It hasn’t been an enjoyable 12 months for the Rockies organization. There was plenty of goodwill to go around heading into last season after back-to-back playoff berths and the long-term extension franchise player Nolan Arenado signed. But just about everything has gone in the wrong direction for Colorado since then. The club fell on its face in 2019, winning a meager 71 games, and its higher-ups have since irked Arenado. The five-time All-Star surfaced in trade rumors while making it known that he was unhappy with the Rockies’ inactivity over the winter.
The Rockies used the offseason to sign only one major league free agent – untested right-hander Jose Mujica – and for a relatively paltry $563K. Now, expectations are that they’ll again sit near the bottom of the league in 2020 (if there is a season). One key reason the team has slid down the standings and just might stay there? An utter lack of big-money success on the free-agent market.
Since general manager Jeff Bridich assumed the reins after the 2014 season, the Rockies have signed eight free agents to guarantees worth $10MM or more. All of those deals have been landmines to this point, and five of those players are still eating into the team’s payroll – one that Jason Martinez of Roster Resource and FanGraphs estimates will check in at a franchise-record $156MM on Opening Day. With that much cash already tied up, owner Dick Monfort was unwilling to authorize Bridich to spend in recent months. Maybe that’s a good thing, as you’ll see below…
Parra came to the Rockies off a solid season divided between Milwaukee and Baltimore, though he was anything but effective as a Rockie. He ended his tenure in Colorado with minus-1.1 fWAR and a .283/.320/.407 line (just a 77 wRC+ when adjusted for ballpark) over 1,249 plate appearances. Motte, meanwhile, didn’t even see his entire deal through. The Rockies cut ties with him after 2016, a year in which he notched a 4.94 ERA/5.68 FIP with minus-0.3 fWAR.
It was a head-scratcher from the get-go that the Rockies splurged on Desmond to play first base, as he didn’t look to have the bat to handle the offensively charged position and had spent his career to that point as a shortstop/outfielder. The gamble has not paid off at all for the Rox, who still owe Desmond $25MM through 2021 (including a $2MM buyout for ’22). The 34-year-old accounted for a hideous minus-1.7 fWAR during his first three seasons with the team and batted .252/.313/.429 (80 wRC+) in 1,474 PA. The Rockies moved him back to the outfield last year.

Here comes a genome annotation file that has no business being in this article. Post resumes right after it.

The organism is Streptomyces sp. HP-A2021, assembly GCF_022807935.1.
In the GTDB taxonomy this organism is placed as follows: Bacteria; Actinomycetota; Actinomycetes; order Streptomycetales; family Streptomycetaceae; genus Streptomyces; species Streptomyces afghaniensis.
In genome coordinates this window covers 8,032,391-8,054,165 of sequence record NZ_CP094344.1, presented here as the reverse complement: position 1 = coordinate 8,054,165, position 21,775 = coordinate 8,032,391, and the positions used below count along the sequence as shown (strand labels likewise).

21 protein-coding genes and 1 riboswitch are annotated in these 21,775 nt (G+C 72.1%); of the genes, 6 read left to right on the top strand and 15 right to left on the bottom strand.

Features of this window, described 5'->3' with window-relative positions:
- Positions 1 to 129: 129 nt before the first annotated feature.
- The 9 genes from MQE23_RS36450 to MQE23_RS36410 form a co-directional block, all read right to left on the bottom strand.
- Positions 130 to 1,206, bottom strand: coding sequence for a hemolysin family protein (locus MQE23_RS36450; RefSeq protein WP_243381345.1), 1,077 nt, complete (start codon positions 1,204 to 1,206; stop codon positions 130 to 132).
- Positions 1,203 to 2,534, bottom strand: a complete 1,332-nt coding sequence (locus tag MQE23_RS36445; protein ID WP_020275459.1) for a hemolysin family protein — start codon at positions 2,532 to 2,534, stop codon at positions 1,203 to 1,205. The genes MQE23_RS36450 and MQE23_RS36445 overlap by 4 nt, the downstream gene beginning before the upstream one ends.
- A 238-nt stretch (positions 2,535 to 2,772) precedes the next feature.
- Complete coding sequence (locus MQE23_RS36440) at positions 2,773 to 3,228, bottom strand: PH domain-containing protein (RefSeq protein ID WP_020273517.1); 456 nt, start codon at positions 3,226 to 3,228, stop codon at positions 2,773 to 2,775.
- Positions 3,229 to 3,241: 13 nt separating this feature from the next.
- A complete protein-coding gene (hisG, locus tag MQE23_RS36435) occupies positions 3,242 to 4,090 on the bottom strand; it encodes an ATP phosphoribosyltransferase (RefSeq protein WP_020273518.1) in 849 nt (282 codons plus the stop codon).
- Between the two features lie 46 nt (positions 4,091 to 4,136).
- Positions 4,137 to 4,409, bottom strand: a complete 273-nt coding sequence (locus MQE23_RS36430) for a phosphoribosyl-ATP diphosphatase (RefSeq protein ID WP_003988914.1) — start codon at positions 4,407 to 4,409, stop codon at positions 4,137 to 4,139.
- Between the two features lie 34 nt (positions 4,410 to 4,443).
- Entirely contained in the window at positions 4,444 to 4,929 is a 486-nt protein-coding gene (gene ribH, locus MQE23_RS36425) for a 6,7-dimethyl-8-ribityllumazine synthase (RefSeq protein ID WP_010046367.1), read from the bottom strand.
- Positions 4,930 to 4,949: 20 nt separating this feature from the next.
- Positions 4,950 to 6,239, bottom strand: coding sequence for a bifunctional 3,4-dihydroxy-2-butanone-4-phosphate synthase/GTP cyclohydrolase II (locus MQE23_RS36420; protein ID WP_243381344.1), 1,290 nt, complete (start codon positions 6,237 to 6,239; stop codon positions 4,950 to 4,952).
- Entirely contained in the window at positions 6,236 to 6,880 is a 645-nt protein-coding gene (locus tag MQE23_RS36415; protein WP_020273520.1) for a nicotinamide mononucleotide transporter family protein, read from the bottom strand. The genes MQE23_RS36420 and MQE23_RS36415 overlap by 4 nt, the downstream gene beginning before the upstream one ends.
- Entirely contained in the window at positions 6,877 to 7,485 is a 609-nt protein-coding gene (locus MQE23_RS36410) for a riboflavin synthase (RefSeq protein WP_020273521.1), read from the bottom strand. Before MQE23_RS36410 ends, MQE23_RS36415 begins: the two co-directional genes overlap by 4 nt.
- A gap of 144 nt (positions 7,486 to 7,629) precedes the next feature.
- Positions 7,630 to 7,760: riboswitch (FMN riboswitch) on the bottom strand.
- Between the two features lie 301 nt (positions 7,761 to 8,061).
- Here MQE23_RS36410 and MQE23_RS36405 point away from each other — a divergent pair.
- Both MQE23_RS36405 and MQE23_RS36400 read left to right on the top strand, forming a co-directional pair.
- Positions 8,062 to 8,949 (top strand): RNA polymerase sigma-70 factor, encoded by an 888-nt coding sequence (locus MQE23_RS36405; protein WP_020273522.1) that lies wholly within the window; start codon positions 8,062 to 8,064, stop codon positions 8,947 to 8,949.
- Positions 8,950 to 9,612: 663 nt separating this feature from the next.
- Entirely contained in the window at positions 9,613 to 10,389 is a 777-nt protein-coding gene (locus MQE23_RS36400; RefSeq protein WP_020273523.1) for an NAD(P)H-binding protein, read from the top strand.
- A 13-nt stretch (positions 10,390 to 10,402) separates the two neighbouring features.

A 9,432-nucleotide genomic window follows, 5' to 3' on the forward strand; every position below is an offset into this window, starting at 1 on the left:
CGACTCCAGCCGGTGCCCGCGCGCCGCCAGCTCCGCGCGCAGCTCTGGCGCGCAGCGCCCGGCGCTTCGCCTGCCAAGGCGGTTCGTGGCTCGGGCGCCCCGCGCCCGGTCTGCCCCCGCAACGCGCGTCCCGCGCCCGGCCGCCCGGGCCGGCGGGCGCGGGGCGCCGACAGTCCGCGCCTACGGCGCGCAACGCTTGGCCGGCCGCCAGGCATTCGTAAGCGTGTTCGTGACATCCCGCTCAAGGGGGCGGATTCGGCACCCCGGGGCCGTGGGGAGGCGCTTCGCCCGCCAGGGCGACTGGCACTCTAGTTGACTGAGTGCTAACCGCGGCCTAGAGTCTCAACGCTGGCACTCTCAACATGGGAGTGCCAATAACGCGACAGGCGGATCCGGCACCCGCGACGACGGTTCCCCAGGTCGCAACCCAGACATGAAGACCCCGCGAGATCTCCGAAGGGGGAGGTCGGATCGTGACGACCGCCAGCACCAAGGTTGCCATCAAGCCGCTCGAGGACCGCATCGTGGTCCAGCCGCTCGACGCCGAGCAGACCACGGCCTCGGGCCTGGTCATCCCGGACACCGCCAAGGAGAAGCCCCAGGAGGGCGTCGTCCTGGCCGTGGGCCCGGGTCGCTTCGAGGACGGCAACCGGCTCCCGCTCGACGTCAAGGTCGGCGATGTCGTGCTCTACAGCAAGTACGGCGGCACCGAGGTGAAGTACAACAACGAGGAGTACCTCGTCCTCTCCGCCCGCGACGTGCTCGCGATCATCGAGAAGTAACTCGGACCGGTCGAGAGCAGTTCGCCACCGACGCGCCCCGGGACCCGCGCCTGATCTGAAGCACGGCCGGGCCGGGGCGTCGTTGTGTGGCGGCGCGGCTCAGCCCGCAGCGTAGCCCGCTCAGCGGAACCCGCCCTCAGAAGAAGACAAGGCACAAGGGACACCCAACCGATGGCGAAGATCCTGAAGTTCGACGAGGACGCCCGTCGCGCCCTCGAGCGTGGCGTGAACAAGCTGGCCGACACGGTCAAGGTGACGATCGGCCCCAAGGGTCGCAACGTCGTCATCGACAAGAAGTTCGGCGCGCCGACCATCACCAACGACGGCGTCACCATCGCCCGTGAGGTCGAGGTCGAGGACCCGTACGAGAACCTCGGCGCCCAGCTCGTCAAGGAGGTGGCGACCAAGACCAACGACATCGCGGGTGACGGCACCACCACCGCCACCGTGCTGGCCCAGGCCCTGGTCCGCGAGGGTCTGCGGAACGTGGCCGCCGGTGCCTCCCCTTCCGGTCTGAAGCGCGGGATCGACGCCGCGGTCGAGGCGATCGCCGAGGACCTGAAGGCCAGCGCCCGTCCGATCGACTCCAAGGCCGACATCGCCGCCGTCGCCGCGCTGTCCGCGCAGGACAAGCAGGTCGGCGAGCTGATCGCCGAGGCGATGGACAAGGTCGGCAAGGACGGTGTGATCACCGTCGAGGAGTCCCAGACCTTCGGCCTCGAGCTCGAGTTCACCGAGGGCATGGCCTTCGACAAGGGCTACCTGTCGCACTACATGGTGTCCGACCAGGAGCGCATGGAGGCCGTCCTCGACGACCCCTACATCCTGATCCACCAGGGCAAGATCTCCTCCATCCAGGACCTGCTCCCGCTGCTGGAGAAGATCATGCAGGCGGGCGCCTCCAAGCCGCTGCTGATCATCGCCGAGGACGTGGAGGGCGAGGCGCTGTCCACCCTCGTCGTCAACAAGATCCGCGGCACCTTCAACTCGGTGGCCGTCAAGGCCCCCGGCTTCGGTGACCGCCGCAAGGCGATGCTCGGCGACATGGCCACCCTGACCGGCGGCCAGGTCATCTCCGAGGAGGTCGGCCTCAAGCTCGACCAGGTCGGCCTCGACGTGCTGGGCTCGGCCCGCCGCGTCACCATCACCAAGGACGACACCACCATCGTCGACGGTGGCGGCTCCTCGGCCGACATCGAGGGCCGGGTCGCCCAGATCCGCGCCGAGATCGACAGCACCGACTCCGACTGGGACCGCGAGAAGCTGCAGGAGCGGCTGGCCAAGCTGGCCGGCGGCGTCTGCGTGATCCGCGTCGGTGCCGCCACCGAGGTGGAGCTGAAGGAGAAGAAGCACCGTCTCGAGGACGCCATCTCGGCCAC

Colorado parted with Dunn late in 2019. He’s now retired after serving as a replacement-level reliever (minus-0.1 fWAR) with the club, though that looks like a generous assessment in light of his 5.93 ERA/5.02 FIP across 85 frames. Injuries limited Dunn to just under 35 combined innings in his final two seasons.
- Wade Davis, RHP: three years, $52MM
- Jake McGee, LHP: three years, $27MM
- Bryan Shaw, RHP: three years, $27MM
Evidenced by the $106MM spent on these three, the Rockies made a sincere effort to bolster their bullpen after 2017. The decision has blown up in their face. Davis, lights-out for most of his career, has been awful since joining Colorado. His contract’s still the largest ever on a per-year basis for a reliever, but his production has tanked. He pitched to an almost 9.00 ERA in 2019 and didn’t last the full season as the Rockies’ closer. Meantime, McGee and Shaw haven’t been much better, if at all. Combined, these three have registered minus-0.3 fWAR in 227 1/3 innings since they signed their contracts.
Desmond couldn’t solidify first base for the Rockies. Murphy hasn’t been able to, either. Once among the premier hitters in the game, the 35-year-old Murphy could only muster a line of .279/.328/.452 (good for a career-low 86 wRC+) and a personal-worst minus-0.2 fWAR in 478 PA.
If you add up the fWAR for all these players, the figure amounts to minus-3.7. The value of the contracts the Rockies handed this group comes to $256.5MM. That’s a lot of wasted money, and it’s part of the reason the Rockies are in such an unenviable position at the moment.